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  • Danes want legal cannabis, but govt vows crackdown

    Health Minister Sophie Løhde said the government has no plans to follow the wishes of a majority of Danes
    The Local (Denmark)
    Monday, June 27, 2016

    Amidst a new debate on cannabis, spurred by a massive police action at Christiania, a majority of Danes are in favour of legalization. Berlingske newspaper published a Gallup poll showing that 45 percent think it should be legal to use cannabis, while 41 percent think it should continue to be forbidden. A full 88 percent supported legalizing cannabis for medical use and of those who support legalization, 72 percent said the state should control the sales. The government not only continues its strict prohibition approach but is also suggesting new measures to further the crackdown. (See also: Most Danes want to legalise weed)

  • Pot legalization added to Democratic Party platform

    The new plank goes to a full Committee and the Democratic Convention in July
    SFGate (US)
    Monday, June 27, 2016

    marijuana-palm-trees-usDemocratic Party leaders agreed to a new party plank calling for cannabis law reform in the U.S. The plank calls for states to be labs of democracy, with those decriminalizing pot shielded from federal prohibition, and also calls for more weed research, marijuana business law reform, and recognition that “our current marijuana laws have had an unacceptable disparate impact, with arrest rates for marijuana possession among African-Americans far outstripping arrest rates among whites despite similar usage rates.”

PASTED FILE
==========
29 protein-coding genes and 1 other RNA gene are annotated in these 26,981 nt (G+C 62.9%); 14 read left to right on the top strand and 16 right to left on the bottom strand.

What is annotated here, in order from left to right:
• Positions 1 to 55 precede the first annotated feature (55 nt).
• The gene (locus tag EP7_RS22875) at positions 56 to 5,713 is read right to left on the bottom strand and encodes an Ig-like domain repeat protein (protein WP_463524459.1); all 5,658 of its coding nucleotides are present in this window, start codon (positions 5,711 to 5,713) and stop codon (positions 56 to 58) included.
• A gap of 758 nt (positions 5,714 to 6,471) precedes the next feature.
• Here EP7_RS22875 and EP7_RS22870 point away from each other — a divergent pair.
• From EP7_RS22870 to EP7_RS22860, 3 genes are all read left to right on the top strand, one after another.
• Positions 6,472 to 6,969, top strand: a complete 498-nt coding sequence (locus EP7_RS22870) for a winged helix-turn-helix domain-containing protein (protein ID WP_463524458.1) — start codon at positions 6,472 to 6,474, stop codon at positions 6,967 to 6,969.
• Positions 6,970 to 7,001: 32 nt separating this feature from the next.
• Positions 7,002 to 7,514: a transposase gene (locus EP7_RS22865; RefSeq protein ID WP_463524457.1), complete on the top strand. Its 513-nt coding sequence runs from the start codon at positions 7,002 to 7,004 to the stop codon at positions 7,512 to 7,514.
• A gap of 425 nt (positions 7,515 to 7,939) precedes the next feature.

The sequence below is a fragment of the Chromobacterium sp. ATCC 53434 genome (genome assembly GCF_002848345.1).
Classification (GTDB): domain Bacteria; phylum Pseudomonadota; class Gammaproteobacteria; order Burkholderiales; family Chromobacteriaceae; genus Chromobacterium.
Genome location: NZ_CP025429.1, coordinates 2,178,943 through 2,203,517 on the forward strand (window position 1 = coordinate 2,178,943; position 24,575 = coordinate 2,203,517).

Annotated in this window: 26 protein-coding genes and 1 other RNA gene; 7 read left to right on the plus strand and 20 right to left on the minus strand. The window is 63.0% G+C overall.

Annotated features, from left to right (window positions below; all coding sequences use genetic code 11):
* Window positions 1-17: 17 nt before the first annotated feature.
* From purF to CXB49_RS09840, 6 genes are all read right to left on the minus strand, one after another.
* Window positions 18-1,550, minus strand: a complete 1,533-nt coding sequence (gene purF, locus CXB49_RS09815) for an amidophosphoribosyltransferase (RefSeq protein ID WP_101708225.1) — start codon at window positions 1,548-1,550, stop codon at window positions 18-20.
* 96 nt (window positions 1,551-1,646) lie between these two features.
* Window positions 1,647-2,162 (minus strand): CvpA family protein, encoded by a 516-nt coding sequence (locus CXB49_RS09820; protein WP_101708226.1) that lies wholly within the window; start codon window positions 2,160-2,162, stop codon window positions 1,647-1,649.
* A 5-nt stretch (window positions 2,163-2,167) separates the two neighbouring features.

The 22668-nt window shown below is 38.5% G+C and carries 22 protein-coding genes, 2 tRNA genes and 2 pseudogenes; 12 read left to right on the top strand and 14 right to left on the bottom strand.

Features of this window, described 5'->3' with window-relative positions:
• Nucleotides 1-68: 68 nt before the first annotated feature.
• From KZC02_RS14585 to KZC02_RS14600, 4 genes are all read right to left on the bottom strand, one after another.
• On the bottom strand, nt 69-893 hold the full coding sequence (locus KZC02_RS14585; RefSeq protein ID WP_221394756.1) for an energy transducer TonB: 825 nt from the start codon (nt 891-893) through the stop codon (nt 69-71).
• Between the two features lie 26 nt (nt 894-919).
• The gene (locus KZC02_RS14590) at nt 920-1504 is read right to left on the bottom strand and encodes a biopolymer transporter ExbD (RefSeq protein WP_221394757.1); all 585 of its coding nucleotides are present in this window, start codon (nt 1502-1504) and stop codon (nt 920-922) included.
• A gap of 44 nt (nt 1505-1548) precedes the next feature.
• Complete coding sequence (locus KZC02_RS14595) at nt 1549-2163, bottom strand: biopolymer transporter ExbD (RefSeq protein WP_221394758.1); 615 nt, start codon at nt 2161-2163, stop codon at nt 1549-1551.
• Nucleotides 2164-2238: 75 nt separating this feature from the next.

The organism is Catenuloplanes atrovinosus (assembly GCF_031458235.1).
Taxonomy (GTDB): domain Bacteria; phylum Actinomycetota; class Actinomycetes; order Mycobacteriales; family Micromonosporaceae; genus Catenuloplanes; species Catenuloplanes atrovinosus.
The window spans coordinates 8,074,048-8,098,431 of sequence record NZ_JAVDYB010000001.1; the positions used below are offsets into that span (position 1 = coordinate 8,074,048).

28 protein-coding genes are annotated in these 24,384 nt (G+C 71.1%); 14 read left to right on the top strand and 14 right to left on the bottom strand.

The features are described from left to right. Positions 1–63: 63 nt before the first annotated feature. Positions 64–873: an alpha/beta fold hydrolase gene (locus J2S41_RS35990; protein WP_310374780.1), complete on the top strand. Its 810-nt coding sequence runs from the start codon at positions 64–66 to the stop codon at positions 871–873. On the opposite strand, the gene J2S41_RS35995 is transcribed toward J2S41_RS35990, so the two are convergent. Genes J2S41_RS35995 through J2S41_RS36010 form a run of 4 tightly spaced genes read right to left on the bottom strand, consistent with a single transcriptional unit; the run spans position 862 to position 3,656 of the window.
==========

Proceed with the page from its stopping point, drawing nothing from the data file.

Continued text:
• Marijuana use rises in Iran, with little interference

    Marijuana is mentioned only vaguely in the Islamic penal code, and the police pay it little heed
    The New York Times (US)
    Saturday, June 25, 2016

    iran-cannabisIran is notorious for its harsh code of conduct enforced by an extensive intelligence apparatus, and it has waged a long and painful war on heroin and opium trafficking, with security forces dying by the thousands over the past two decades in fights with Afghan cartels. But the same government that executes hundreds of drug dealers every year — and cracks down periodically on alcohol, which is also illegal — seems curiously oblivious to the growing popularity of marijuana. (See also: Could Iran be the next country to legalise cannabis and opium?)

  • Is the global cocaine trade in decline?

    One thing is constant -- the ability of organized crime networks to adapt to new realities and hunt down new opportunities
    InSight Crime
    Friday, June 24, 2016

    The latest United Nations Office on Drugs and Crime (UNODC) 2016 World Drug Report presents a long-term analysis of cocaine production, seizures and consumption that comes to a startling conclusion: the cocaine trade appears to be in decline. The report poses a question with major implications for Latin American organized crime: is the global cocaine market shrinking? Both supply and demand of cocaine are likely to always be in some state of flux as the trade responds to an array of influences that range from public policy to mafia wars.

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